Best of luck to Brenton Cox as he looks to continue his football career elsewhere. (Photo credit: Getty Images)
Florida fans have seen the writing on the wall for some time now: Billy Napier is going to orchestrate a complete roster overhaul.
It appears as though Florida’s 42-20 loss to Georgia helped Napier step on the gas pedal.
Florida defensive end/linebacker hybrid Brenton Cox has been kicked off the team. The news was first reported by On3’s Zach Abolverdi before being confirmed by additional outlets. A few minutes after the news made the rounds on social media, Billy Napier himself confirmed it in his press conference with a very telling line: “this was a healthy thing for our team.”
“Brenton, we’ve kind of decided to move on here,” stated Napier in the press conference. “Being a football player at the University of Florida is a privilege. There are certain expectations and standards that come with that. Brenton is in his third year here, obviously he has done a lot of good things for the University of Florida, and we wish him nothing but the best. Sometimes, you have to make decisions that are in the best interest of the team. And certainly, Brenton, we’re going to do everything we can do to help him with his transition. But it’s as simple as that. We’ve decided to move on.”
Oh, but it gets weirder. Way weirder.
Florida safety Trey Dean- who, to his credit, played an overall solid game on Saturday against Georgia- chose to quote tweet Zach Abolverdi’s tweet breaking the news with three words, all in caps: “THIS IS FALSE.” Less than ten minutes later, the tweet was gone, and now we can only wonder what went on through his mind to lead him to tweet it. (Most likely: Dean saw Abolverdi break the news, didn’t do his own research with all the info he has at his disposal within the program, tweeted what he tweeted, was then informed he was wrong, and swiftly deleted it.)
Suffice to say, I cannot imagine the Florida staff will react kindly to that tweet.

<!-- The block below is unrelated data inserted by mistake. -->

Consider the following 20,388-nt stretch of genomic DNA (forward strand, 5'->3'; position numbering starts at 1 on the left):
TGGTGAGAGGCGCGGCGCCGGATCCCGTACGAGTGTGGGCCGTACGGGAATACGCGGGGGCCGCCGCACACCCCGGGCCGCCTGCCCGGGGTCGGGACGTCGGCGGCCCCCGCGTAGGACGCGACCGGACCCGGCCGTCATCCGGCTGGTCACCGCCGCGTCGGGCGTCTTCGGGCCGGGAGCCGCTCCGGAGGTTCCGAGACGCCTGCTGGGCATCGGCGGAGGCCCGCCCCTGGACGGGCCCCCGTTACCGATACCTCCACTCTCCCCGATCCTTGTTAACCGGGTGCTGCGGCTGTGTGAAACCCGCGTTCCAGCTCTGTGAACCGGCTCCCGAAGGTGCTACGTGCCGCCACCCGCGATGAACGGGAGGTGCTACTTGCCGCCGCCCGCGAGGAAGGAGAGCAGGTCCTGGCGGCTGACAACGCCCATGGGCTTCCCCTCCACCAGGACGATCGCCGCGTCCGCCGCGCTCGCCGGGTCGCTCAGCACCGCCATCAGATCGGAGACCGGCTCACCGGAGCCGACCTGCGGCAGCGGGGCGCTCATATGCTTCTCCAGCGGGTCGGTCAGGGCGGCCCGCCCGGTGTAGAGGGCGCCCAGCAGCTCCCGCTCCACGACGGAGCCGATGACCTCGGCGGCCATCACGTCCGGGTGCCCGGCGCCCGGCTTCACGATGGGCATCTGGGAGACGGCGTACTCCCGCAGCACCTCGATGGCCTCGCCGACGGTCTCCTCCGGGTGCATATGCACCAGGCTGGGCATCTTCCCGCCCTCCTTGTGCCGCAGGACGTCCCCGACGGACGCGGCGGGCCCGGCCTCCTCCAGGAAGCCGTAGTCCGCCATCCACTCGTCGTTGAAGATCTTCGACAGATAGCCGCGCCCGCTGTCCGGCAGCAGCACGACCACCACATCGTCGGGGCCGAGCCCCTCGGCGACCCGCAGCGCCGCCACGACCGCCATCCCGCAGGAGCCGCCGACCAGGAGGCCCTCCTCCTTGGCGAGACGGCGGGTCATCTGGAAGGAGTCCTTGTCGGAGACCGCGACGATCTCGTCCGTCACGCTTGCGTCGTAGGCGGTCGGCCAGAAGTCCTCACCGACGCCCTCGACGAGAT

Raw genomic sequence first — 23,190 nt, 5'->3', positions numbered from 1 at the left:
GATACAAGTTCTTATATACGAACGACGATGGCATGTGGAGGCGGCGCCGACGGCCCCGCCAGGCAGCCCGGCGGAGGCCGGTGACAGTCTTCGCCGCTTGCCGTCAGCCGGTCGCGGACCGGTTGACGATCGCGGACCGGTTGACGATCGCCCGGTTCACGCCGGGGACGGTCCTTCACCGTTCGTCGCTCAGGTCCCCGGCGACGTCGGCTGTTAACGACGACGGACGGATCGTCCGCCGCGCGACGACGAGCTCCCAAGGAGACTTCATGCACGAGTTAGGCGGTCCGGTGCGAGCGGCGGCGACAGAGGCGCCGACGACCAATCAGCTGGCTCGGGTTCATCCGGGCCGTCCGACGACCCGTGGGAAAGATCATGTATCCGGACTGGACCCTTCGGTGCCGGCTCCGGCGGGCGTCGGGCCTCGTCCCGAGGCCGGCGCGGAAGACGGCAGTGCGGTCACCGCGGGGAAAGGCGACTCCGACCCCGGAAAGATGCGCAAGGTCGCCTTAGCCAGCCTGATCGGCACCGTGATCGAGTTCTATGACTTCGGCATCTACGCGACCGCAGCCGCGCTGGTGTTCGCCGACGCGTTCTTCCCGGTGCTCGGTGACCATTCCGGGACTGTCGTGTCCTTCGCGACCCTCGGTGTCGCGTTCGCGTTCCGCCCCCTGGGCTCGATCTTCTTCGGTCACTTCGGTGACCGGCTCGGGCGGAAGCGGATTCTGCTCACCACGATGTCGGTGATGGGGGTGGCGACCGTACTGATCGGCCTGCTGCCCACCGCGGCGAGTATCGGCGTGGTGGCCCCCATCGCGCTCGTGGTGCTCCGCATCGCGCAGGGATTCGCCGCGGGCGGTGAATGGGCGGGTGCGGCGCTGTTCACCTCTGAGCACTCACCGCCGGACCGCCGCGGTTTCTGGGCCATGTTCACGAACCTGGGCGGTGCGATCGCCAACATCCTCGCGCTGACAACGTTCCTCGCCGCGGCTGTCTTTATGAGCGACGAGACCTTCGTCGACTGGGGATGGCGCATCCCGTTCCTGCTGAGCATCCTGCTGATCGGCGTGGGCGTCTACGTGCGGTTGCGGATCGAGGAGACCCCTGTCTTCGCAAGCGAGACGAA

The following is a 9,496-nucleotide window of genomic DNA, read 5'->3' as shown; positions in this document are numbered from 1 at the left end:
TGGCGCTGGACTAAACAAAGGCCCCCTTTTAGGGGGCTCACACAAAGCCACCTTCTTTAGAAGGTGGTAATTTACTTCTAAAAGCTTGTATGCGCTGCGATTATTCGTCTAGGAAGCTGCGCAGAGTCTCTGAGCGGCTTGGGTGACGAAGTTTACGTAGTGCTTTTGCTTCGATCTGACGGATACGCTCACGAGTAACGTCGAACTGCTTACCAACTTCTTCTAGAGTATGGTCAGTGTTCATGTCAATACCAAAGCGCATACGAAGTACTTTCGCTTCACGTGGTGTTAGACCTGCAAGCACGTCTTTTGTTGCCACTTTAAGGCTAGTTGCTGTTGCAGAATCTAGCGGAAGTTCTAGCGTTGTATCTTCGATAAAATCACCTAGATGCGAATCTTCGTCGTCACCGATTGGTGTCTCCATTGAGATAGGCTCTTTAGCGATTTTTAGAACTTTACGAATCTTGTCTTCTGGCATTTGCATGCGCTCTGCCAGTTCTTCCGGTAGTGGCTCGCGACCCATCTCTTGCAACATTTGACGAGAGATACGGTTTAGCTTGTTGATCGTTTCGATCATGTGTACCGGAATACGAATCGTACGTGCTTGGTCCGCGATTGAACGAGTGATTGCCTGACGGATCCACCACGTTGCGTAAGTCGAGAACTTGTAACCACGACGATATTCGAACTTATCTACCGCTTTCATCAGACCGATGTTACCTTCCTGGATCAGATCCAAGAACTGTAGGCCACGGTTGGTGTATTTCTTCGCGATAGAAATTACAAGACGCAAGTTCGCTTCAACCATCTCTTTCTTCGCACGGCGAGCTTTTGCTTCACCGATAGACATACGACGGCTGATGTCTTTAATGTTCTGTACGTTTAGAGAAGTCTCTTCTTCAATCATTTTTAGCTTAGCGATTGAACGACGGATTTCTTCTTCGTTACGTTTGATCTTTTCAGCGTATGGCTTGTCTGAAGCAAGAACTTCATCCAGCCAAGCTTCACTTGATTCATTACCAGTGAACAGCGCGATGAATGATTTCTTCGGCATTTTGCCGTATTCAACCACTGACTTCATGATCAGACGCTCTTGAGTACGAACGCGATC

But Trey Dean’s adventure is the clear undercard of the morning. The bigger issue at hand is the dismissal of Brenton Cox, a phenomenally talented player with the same type of problem that his former coach, Dan Mullen had- he picked and chose when he wanted to display that talent.
When Brenton Cox wanted to be, he was an absolutely dynamic piece of this Gator defense- as we all thought he could be. He’s fast, strong, and not afraid to get physical and deliver heavy hits. He could, to be certain, make big things happen; see his four sacks against FSU last season as evidence. And sometimes, those “things” that happened were beneficial to the other team, most notably last year against Georgia when he chased Stetson Bennett out of the pocket and then suddenly gave up his pursuit, allowing Bennett to not only escape a critical sack, but pick up 25 yards.
I don’t feel the need to give a microphone to every rumor that’s flying around out there about what led to Cox’s dismissal, but his on-again-off-again efforts on the football field are motivation enough to boot him. For someone to be on scholarship, and pick and choose when they try their hardest is, believe it or not, grounds for dismissal. Can’t have that. Not when you’re trying to build a culture.
And Napier’s line in the press conference about how his dismissal was “a healthy thing for our team” strongly insinuates, if not outright tells us, that Cox was presenting problems off the field, too. You don’t use words like “healthy” or “unhealthy” to describe a player’s dismissal if he was a positive influence in the locker room, or even just not an outright bad one. Clearly, Napier witnessed enough of something from Brenton Cox that he didn’t like, and made a business decision.
There’s no ill will toward Brenton Cox from me. I wish him well moving on, and sincerely hope he wakes up, grows up, and makes something positive of his life. If, one day, Scott Hanson on NFL RedZone yells into the camera, “what a play by Brenton Cox!” I’ll give him some genuine applause.
But football is about more than just natural talent. This is why raw star rankings and ratings aren’t everything. And that’s why Napier has always said that recruiting begins with the evaluation process.
Now it’s clear that Napier has evaluated the situation with Brenton Cox, and determined that it would be best for his program if Brenton Cox was no longer on it.